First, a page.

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Video – DemolitionNews Video Review – Episode #3…

Another great show and another great guest star.

Well we’re three weeks in and the DemolitionNews Video Review show is going from strength to strength.

This week, we have a glamorous new intro, a guest appearance by Liam Neeson at his most scary, and fiver more must-see videos to caress your eyeballs.

So give us two minutes, and we’ll give you the (demolition) world. Make sure you watch to the end for that guest appearance and, if you missed them, you can check out the previous two shows here.

Video – Demolition magazine is BACK!!

New format, new team, same GREAT magazine.

The mighty Demolition magazine is coming back (after a brief and unforeseen break) in a new and FREE all-electronic format.

If you still want to receive a paper copy, the the ONLY way is to subscribe here.

The regular cost is £60 per year, but if you sign up before the end of May, your can get a year’s subscription to the best, biggest and brashest demolition magazine in the world for just £50.

BAM goes against Grain…

Implosion fells part of Kent power station.

Around 18,000 tons of steel came crashing to the ground when part of Grain Power Station was flattened using explosives on Sunday.

Three buildings were destroyed at 8 am on Sunday, in what was the first stage of the project carried out by owners E.ON and demolition experts Brown and Mason.

The main infrastructure of the plant, including the 244 metre chimney, is still to be demolished.

Work began to dismantle the 1,350 MW oil-fired power station in April 2014, following its closure in 2012.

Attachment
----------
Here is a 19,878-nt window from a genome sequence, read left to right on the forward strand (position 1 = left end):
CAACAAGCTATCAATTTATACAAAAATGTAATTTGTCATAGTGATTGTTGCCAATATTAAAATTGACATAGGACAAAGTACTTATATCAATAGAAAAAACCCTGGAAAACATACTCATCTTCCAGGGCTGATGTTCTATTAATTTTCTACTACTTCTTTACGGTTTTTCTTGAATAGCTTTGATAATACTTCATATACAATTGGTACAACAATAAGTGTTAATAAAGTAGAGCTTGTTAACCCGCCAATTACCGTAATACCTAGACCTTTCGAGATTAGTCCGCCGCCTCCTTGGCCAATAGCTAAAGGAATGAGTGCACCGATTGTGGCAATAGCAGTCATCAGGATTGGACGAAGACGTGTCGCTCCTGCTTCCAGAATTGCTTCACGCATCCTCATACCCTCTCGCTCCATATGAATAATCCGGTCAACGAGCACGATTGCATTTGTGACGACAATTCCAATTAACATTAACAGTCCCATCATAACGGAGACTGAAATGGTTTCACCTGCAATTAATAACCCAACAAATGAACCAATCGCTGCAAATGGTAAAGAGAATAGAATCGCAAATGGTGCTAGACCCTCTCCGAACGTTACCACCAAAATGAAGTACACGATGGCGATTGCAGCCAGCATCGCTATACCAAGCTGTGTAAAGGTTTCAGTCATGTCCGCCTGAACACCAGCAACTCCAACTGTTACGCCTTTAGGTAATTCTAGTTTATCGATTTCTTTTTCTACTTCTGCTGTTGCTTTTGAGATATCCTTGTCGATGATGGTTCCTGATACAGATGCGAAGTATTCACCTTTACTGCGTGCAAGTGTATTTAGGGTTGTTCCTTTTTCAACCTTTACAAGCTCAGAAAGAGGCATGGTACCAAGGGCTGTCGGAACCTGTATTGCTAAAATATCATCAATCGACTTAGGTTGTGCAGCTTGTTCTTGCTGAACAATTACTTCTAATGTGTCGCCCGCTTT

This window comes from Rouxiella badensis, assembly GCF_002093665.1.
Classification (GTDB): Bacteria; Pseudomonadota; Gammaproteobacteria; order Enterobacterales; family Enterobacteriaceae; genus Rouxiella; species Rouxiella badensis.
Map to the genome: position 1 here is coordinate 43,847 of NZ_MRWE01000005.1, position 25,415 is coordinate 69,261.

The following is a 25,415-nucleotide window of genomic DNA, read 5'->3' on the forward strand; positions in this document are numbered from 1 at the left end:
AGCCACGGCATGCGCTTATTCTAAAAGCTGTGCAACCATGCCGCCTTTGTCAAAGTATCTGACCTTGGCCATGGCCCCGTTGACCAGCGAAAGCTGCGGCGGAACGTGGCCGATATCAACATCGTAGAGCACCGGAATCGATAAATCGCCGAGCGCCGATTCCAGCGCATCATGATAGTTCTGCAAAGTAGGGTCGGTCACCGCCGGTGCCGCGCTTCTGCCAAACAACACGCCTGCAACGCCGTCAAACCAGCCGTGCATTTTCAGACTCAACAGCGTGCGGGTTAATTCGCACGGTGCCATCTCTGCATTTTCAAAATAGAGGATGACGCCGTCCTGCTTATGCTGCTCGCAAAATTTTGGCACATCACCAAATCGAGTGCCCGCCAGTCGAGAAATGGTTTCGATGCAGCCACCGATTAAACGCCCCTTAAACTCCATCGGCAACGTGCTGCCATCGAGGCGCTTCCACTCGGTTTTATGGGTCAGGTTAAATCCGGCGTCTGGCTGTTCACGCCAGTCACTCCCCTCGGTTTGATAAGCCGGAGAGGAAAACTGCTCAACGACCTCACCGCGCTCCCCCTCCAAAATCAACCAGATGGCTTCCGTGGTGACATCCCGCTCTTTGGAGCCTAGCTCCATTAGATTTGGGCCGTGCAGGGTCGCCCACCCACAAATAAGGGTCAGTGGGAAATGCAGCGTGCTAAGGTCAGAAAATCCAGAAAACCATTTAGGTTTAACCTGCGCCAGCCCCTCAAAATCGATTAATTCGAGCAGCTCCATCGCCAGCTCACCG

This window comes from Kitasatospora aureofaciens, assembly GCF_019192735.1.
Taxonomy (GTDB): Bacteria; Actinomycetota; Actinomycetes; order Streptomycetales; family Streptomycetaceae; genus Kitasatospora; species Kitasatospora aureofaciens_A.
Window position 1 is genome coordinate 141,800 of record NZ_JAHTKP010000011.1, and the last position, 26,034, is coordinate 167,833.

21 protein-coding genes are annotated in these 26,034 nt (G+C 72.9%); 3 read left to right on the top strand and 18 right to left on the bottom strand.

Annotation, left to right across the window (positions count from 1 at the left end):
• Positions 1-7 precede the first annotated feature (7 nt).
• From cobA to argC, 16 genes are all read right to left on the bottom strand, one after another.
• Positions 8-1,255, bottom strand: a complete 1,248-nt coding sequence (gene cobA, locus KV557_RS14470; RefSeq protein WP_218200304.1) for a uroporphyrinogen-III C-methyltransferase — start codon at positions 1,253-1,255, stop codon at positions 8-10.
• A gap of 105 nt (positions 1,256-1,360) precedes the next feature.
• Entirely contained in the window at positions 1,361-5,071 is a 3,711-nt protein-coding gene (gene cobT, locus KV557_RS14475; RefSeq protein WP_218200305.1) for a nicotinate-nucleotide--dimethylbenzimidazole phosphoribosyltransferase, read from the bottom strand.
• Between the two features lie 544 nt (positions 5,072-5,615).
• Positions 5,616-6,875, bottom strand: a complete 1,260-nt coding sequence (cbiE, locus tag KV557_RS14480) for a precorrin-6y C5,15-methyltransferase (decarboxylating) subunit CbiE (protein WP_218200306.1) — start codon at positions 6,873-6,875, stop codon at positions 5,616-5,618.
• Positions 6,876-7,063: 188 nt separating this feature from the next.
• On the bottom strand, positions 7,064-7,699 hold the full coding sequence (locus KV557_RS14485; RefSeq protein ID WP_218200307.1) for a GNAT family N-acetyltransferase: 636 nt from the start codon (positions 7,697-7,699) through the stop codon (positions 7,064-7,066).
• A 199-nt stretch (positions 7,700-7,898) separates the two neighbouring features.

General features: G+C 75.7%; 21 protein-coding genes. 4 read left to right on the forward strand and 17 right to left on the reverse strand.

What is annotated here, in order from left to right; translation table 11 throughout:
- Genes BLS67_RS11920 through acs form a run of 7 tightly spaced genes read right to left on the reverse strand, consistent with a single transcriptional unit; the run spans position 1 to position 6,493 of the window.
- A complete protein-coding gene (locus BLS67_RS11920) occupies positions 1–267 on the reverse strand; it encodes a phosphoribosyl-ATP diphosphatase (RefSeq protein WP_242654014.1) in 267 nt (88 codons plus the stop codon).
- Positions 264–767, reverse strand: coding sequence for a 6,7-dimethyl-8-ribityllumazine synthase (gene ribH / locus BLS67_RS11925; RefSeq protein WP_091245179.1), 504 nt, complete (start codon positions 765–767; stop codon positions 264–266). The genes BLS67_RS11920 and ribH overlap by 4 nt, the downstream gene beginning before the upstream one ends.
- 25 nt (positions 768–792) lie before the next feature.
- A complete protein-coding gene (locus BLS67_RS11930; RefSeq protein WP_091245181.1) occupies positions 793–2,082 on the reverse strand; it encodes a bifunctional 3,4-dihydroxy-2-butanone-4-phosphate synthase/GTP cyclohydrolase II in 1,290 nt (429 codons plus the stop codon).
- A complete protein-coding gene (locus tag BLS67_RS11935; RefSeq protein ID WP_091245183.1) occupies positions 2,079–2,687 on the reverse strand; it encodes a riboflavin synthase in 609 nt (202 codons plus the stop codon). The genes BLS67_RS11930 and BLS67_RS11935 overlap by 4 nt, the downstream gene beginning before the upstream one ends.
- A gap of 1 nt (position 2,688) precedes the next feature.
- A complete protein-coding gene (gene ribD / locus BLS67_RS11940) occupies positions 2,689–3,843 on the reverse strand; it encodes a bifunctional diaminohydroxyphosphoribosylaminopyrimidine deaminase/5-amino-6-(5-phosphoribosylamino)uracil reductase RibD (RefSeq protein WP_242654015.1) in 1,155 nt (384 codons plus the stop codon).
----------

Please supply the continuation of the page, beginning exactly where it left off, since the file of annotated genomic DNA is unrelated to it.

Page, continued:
Since then contractors have been preparing the site – removing all the steam turbines and demolishing the Turbine Hall through non-explosive methods.

Keynsham fatality case comes to court…

Demolition site supervisor on trial after worker falls to his death gutting Keynsham factory

A demolition man is on trial after a worker plunged to his death whilst gutting the former Cadbury’s Somerdale factory in Keynsham.

James Stacey was using a mini-digger to push a large piece of fibreglass tank from the fourth floor of the building, Bristol Crown Court heard. But the machine’s toothed bucket snagged on the tank, causing him and the machine to plummet with it to the ground. The 31-year-old, from Barry, died instantly, the court heard.

It is claimed that, between August 1 and November 10, 2011, he failed to take reasonable care for the health and safety of others by:

• failing to conduct adequate inductions and “toolbox talks”
• failing to act on operatives’ requests for better safety measures or safety equipment
• covering up potential health and safety breaches